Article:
Policies have repercussions, sometimes bitter ones. The historic election landslide victory of the Islamic Resistance Movement, Hamas, in Palestine on January 25 was merely a confirmation of this basic fact. Palestinians simply voted in a manner that reflects their reality.
Secular Palestinians, such as myself, are not thrilled to see an Islamist movement come to the forefront of the historically secular Palestinian struggle to end the occupation and continue with the state-building process. However, those of us willing to look beyond the daily headlines, which emerge out of professionally spun mainstream media, are fully aware that Hamas’ victory does not emerge from a vacuum.
Palestinian reality in year 2006 is three-fold. There is the bitter reality of 39 years of a non- stop Israeli military occupation that has battered the Palestinians beyond recognition, but failed to break the Palestinians’ will and determination to ascertain the basic human and national rights that are justly due to every indigenous people.
Then, there is a decade, some would say four decades, of a monopoly on Palestinian politics by the moderate Fatah movement which mismanaged and abused its position of power to a point where the average Palestinian saw their governance serving the Israeli occupation more than serving the needs of a people hemorrhaging from an unrelenting Israeli onslaught.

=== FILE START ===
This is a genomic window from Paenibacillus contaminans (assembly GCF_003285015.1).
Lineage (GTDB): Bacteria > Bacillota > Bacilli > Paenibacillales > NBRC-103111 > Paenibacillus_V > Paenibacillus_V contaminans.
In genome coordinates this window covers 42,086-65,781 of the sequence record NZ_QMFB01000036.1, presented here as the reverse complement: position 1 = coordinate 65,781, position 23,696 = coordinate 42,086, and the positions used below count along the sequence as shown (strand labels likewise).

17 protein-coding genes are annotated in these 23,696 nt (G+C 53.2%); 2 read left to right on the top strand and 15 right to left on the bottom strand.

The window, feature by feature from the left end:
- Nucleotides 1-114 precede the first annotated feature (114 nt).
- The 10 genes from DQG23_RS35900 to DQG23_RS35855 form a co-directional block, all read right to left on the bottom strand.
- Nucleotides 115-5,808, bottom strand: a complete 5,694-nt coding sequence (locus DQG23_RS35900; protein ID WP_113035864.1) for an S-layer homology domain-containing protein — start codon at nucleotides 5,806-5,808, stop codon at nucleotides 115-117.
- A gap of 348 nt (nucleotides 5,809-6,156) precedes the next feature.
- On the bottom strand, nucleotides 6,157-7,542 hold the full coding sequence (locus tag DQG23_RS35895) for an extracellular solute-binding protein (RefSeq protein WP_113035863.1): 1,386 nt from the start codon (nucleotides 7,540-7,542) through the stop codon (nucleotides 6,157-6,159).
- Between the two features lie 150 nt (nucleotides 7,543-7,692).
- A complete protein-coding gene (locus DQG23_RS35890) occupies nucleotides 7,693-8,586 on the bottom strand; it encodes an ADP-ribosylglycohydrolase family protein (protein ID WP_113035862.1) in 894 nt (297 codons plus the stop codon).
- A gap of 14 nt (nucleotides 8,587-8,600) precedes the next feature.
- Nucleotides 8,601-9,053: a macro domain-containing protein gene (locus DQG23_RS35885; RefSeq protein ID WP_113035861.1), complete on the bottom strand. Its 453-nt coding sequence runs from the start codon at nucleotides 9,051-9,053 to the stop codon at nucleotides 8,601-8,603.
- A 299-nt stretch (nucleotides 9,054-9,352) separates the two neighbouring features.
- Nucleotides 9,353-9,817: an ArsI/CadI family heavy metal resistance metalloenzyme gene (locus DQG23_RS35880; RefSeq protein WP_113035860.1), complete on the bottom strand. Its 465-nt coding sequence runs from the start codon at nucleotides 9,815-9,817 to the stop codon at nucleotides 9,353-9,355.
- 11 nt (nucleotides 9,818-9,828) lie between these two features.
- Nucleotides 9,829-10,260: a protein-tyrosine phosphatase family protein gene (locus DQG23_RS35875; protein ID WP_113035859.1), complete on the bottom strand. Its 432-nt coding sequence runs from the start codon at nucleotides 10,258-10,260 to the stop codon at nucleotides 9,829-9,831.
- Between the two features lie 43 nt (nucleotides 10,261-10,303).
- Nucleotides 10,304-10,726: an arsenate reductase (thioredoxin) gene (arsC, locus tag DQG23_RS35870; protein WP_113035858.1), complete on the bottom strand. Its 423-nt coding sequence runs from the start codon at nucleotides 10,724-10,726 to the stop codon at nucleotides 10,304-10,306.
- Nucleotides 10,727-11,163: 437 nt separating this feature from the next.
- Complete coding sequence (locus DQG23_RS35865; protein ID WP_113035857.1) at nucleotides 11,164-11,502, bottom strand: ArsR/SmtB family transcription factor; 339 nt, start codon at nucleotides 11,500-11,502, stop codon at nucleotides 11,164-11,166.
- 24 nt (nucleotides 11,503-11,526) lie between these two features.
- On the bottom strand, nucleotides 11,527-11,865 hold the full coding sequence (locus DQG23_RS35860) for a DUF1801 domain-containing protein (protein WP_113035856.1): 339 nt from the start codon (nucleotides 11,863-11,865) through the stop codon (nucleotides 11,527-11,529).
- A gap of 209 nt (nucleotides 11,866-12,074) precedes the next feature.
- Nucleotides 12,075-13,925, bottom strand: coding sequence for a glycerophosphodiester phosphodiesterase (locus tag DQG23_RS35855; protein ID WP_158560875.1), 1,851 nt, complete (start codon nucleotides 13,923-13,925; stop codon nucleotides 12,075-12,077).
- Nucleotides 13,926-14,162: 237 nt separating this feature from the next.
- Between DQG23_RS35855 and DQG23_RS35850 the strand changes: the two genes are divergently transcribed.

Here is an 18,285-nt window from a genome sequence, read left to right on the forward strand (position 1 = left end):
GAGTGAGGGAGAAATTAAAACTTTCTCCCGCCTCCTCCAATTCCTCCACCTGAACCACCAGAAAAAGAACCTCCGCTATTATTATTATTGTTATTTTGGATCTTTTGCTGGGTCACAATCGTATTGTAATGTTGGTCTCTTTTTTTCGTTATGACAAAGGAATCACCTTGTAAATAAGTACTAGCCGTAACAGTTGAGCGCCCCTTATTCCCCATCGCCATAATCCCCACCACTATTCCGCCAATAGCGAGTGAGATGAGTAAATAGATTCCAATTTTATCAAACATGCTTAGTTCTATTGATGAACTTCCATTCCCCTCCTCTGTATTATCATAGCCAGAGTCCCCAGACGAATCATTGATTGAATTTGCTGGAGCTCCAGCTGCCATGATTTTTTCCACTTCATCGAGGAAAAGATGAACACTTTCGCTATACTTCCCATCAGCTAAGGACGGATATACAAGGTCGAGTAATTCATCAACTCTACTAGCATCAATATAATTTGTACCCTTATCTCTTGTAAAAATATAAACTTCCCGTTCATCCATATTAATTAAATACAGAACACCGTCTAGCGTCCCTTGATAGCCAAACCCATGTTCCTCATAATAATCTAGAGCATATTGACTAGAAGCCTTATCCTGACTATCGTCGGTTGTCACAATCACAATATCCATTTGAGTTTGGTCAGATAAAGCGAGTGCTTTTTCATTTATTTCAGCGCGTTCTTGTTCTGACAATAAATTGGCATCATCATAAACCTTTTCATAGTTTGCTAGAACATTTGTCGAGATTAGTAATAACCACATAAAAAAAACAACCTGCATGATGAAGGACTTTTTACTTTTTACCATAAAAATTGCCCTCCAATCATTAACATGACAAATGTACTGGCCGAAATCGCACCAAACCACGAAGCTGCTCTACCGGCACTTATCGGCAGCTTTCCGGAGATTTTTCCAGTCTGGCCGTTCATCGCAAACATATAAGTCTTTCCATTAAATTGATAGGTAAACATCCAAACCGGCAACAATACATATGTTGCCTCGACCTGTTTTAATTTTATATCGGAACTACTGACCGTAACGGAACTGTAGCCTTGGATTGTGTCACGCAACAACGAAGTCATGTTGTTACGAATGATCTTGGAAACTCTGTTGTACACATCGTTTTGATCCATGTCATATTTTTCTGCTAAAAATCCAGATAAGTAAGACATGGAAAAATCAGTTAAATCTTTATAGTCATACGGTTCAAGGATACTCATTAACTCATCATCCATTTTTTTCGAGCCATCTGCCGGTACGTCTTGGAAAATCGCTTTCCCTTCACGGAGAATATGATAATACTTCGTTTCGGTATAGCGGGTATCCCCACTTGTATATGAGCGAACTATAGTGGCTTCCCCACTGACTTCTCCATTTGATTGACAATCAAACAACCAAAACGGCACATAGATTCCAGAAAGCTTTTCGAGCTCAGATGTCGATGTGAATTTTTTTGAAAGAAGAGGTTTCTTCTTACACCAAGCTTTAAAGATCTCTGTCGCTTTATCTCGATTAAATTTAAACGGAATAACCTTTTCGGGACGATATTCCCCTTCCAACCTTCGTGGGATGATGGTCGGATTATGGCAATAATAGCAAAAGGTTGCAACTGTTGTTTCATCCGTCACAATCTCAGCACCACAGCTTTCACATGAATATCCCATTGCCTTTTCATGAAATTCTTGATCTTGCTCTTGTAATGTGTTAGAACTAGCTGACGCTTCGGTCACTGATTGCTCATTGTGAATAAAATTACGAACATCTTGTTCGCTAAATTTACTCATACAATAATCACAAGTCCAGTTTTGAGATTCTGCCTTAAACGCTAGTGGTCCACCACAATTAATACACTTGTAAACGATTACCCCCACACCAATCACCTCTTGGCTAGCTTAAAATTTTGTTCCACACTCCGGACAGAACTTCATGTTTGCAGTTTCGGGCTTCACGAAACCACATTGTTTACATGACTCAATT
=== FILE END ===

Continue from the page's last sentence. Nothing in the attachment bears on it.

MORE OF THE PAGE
Nonviolent resistences have failed
Lastly, Palestinian reality today, after trying all possible nonviolent methods to jerk the international community, particularly the U.S., into assuming its responsibility toward a people under occupation (as per the Geneva Conventions) have been left naked to take on their occupier single-handily, all the while, being coerced into becoming totally dependent on the crumbs and political agendas of donor aid.
Initial knee-jerk reactions from Washington D.C. and Tel Aviv indicate that, not only have the U.S. and Israel failed to acknowledge that decades of aggression against Palestinians was sooner than later bound to result in bitter repercussions, but they arrogantly abolish themselves of any responsibility for this reality. Palestinians under occupation were left with little other choice, but to express their despair and frustration by electing into government a movement that many believe speak the same language as Israel has been speaking to Palestinians for almost four decades now, the language of force, both political and military.
The U.S. and Israel seem overly surprised at Hamas’ victory. We must ask why? Back in 2002, following a suicide bomb attack in Jerusalem the United Press International’s Terrorism Correspondent, Richard Sale, wrote the following:
Israel and Hamas may currently be locked in deadly combat, but, according to several current and former U.S. intelligence officials, beginning in the late 1970s, Tel Aviv gave direct and indirect financial aid to Hamas over a period of years.
Israel “aided Hamas directly — the Israelis wanted to use it as a counterbalance to the PLO (Palestinian Liberation Organization),” said Tony Cordesman, Middle East analyst for the Center for Strategic Studies.